It’s Better to Give Than Receive- Or At Least Remind Your High-Tier Status Friends Of That!

If you don’t have any status at all to go on, you could always try getting it as a gift from some of your other frequent flyer friends or your corporation’s travel desk, which, due to the volume of business they book with airlines, might have some extra elite status comps to give away.  You can also take advantage of programs like Delta Choice Benefits, US Airways Special Dividends or American Elite Rewards to get your high-flying friends to gift you status.

No matter how much you flew this past year, keep an eye on your overall mileage count on particular airlines and be sure you’re taking advantage of their Million Miler programs, which usually grant lifetime elite status so you don’t have to worry about yearly qualification periods.

If you are about to lose elite status, take heart. It happens to all of us at one time or another, and you should use it as an opportunity to reevaluate your options and choose the best program for your needs. No one can deny that the perks are worth working hard to get, so be sure you are keeping them in mind as you work through another year of flying in order to attain them.

Disclaimer: The responses below are not provided or commissioned by the bank advertiser. Responses have not been reviewed, approved or otherwise endorsed by the bank advertiser. It is not the bank advertiser's responsibility to ensure all posts and/or questions are answered.

Previous post:

Next post:

  • Eggss4

    Good advice, but I think it’s an important omission that post-merger United status now changes over on 1/31, not the end of February.

  • Greg

    I am actually in the process of planning my downgrade from status. With all the purchase miles promos and credit card promos, I feel that soon I need to ride out my airline status, and look at burning my pile of points that I have too many of. I noticed that the last year I have increased my mileage balance by about 1 million (with an average earn rate of about 1 penny each) So I plan to burn for about a year and hopefully get more then the 1 penny each out of the points. Although you often talk about award availability opening up last minute, I usually find the best practice is booking as close to 9-12 months out. It also helps that I have a job where I know my holiday work schedule 1 year out.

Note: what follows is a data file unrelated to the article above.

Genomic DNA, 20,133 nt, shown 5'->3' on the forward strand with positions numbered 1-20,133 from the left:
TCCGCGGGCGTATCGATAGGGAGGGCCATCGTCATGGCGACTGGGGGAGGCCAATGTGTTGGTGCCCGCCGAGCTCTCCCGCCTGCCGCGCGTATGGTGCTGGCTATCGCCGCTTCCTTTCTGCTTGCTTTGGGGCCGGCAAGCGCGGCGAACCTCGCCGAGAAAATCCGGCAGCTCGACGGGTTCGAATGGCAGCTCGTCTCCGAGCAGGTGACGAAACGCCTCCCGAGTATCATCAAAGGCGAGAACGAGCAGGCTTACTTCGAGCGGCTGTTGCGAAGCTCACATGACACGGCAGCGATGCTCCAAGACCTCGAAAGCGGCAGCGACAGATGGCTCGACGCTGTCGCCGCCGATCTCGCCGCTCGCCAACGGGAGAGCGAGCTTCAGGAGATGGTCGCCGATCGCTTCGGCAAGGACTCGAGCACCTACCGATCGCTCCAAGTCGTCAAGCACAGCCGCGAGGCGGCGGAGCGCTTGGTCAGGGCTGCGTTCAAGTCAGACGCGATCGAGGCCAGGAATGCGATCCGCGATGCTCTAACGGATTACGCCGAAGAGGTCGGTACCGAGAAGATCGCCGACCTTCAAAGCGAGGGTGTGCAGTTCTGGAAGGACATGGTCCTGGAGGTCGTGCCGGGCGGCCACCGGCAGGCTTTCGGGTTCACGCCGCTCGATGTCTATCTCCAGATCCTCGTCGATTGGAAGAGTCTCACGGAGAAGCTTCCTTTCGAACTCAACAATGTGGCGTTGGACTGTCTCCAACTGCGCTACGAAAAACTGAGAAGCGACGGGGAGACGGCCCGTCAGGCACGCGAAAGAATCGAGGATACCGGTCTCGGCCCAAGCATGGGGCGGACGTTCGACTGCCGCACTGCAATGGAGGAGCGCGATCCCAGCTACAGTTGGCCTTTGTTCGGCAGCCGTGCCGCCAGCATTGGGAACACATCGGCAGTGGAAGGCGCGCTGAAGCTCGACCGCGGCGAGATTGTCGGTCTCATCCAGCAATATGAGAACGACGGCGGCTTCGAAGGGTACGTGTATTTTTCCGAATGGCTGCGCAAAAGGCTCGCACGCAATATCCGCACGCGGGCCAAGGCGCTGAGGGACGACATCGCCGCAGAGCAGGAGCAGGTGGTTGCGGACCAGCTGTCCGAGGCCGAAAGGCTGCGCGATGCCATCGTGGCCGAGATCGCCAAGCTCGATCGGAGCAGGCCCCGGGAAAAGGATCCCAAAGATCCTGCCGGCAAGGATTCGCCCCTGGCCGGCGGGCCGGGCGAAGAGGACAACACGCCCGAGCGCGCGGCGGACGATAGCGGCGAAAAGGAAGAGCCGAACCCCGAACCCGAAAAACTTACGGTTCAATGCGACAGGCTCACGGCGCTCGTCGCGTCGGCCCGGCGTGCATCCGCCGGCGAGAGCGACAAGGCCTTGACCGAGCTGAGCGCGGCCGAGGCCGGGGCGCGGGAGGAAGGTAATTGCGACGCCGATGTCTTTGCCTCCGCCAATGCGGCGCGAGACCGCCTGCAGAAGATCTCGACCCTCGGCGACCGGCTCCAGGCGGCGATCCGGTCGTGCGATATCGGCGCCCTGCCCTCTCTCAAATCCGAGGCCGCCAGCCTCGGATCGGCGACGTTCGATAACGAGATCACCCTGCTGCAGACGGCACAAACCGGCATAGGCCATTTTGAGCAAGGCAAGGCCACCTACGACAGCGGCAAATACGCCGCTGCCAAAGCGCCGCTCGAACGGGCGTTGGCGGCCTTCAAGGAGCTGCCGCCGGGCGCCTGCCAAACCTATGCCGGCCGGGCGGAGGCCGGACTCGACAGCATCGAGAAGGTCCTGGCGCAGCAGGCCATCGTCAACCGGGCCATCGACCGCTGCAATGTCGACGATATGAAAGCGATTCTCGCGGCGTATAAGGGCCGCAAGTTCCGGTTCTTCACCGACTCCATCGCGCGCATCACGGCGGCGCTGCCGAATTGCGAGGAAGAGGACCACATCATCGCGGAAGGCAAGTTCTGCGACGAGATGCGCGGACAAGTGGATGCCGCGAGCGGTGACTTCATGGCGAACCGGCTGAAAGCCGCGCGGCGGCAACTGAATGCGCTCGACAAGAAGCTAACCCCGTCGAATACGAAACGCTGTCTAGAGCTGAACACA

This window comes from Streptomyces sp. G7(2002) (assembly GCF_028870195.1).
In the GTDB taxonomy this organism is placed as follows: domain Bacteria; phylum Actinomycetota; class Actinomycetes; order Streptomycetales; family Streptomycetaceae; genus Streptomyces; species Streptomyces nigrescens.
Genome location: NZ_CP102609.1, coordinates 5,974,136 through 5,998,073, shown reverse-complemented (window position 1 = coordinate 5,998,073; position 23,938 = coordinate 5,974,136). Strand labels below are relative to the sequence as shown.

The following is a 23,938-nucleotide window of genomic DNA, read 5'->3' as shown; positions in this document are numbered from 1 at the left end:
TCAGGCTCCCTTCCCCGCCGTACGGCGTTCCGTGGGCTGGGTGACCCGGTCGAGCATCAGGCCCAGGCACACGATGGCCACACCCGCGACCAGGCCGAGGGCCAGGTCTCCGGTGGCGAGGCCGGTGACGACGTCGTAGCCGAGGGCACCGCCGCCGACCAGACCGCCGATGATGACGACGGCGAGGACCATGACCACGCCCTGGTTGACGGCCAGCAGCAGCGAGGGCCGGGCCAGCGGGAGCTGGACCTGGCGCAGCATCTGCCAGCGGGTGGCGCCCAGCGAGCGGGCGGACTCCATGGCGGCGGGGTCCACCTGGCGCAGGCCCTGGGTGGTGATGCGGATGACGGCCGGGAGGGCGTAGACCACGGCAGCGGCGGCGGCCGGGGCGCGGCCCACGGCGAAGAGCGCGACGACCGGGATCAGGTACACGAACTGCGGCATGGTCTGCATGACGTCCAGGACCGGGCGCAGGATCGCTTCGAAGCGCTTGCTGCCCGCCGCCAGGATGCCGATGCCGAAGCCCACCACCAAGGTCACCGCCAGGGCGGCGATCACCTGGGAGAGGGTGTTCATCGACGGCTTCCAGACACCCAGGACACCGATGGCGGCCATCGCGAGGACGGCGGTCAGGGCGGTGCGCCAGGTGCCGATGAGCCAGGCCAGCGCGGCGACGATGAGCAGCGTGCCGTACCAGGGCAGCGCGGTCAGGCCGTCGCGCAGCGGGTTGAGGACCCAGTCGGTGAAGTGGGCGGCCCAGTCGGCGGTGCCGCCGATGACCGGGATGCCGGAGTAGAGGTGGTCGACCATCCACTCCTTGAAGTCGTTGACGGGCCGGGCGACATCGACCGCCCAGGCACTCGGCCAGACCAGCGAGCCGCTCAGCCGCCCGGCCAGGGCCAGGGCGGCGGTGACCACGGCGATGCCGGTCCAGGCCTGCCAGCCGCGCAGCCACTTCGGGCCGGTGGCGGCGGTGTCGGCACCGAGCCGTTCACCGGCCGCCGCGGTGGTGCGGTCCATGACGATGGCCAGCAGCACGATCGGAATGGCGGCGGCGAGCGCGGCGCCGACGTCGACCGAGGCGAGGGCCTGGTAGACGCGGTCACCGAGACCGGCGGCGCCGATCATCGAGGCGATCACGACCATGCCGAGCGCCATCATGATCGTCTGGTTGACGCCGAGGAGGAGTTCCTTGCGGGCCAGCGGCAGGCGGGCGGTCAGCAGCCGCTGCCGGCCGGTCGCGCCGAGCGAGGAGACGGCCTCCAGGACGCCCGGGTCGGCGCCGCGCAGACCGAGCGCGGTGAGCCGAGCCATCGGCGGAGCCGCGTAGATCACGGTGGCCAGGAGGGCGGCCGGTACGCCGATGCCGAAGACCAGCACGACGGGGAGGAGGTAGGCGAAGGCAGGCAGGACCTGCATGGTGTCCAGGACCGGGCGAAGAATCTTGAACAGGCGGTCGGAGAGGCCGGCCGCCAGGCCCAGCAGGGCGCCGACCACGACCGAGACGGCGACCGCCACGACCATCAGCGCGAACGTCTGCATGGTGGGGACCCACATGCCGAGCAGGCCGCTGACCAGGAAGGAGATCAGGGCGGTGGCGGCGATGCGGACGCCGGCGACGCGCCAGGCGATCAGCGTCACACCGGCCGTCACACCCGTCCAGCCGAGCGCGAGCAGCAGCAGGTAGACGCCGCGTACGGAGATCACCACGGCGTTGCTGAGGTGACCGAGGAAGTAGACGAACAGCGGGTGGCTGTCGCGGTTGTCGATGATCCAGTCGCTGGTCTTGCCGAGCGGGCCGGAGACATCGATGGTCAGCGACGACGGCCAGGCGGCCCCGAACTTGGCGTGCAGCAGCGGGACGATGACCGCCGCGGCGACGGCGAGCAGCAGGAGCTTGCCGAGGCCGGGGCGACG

My plan for elite status, is to let them all drop. Will probably only requalify with Credit Card elite status. Just like you mention, the new elite status is probably Credit Card status / spend.

    Is it me or are you finding it easier to find long haul Business class for $1500-2500 then finding the award tickets.?

  • Cory Stinebrink

    I have decided not to fuss over status. Prior to getting more active in the travel world I used to think that elite status was worthless to me. Obviously, it has some value though to me it’s still only marginal, especially since my status is on Delta where the Skymiles aren’t as easy/fun to use. I haven’t crunched the numbers, but I am sure that the bonus miles I get as an elite don’t reach the value of the extra I probably have spent to earn the status. So, I am getting out of the rat race. If I achieve status again on an airline at some point, so be it.

    I am a free agent and no longer have an ounce of loyalty to an airline.

  • BostonSun

    My husband flew a lot for work in the last 2 months of 2012 but missed AA Plat by 2500 miles and finished the year at Gold. At the beginning of Jan AA emailed him with essentially a status challenge, offering him Plat till the end of May and the option to retain Plat thru Feb 2014 if he gets 12,000 EQMs or EQPs by then.

  • Cgriffiths

    I’m currently a Delta Platinum and my husband is Delta Gold. As of March 1, I will be a Delta Gold and he will lose his status. We currently have award tickets booked to Africa for the end of the year with KLM and were able to book economy comfort seats for free with a Delta agent. However, after a few days, my husband’s seats disappeared and mine were still there. A Delta agent helped me get his seats back yesterday, but I’m wondering if they will disappear once again. I don’t know if it would have helped just to buy them for 50% off while he’s still Gold, or to just wait and see, and if needed, pay the full price. If we were to have already bought them with a 50% discount for being Gold, would we be charged the difference later on when he loses his status? Any help or advice on this would be greatly appreciated. Thanks!

Print This Page